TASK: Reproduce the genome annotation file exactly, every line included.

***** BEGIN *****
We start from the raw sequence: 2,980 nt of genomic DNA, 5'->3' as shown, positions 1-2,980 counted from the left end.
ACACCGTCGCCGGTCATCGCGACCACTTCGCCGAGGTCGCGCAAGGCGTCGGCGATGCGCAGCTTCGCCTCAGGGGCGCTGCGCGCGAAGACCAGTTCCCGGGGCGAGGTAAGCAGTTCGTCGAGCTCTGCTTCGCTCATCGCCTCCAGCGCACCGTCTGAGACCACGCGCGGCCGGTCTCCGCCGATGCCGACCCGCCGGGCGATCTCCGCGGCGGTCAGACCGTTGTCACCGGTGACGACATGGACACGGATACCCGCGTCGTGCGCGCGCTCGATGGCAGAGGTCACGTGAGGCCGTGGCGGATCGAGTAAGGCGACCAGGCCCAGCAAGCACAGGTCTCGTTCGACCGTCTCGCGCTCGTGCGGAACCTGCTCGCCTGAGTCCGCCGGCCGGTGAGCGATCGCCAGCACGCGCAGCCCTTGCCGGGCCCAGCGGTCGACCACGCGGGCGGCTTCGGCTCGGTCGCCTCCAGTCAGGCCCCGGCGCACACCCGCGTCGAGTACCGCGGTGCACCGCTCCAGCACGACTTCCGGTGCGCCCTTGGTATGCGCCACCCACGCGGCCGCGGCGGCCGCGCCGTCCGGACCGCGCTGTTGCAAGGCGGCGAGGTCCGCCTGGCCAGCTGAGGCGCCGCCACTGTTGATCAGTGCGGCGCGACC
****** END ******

We start from the raw sequence: 2,980 nt of genomic DNA, 5'->3' as shown, positions 1-2,980 counted from the left end.
ACACCGTCGCCGGTCATCGCGACCACTTCGCCGAGGTCGCGCAAGGCGTCGGCGATGCGCAGCTTCGCCTCAGGGGCGCTGCGCGCGAAGACCAGTTCCCGGGGCGAGGTAAGCAGTTCGTCGAGCTCTGCTTCGCTCATCGCCTCCAGCGCACCGTCTGAGACCACGCGCGGCCGGTCTCCGCCGATGCCGACCCGCCGGGCGATCTCCGCGGCGGTCAGACCGTTGTCACCGGTGACGACATGGACACGGATACCCGCGTCGTGCGCGCGCTCGATGGCAGAGGTCACGTGAGGCCGTGGCGGATCGAGTAAGGCGACCAGGCCCAGCAAGCACAGGTCTCGTTCGACCGTCTCGCGCTCGTGCGGAACCTGCTCGCCTGAGTCCGCCGGCCGGTGAGCGATCGCCAGCACGCGCAGCCCTTGCCGGGCCCAGCGGTCGACCACGCGGGCGGCTTCGGCTCGGTCGCCTCCAGTCAGGCCCCGGCGCACACCCGCGTCGAGTACCGCGGTGCACCGCTCCAGCACGACTTCCGGTGCGCCCTTGGTATGCGCCACCCACGCGGCCGCGGCGGCCGCGCCGTCCGGACCGCGCTGTTGCAAGGCGGCGAGGTCCGCCTGGCCAGCTGAGGCGCCGCCACTGTTGATCAGTGCGGCGCGACC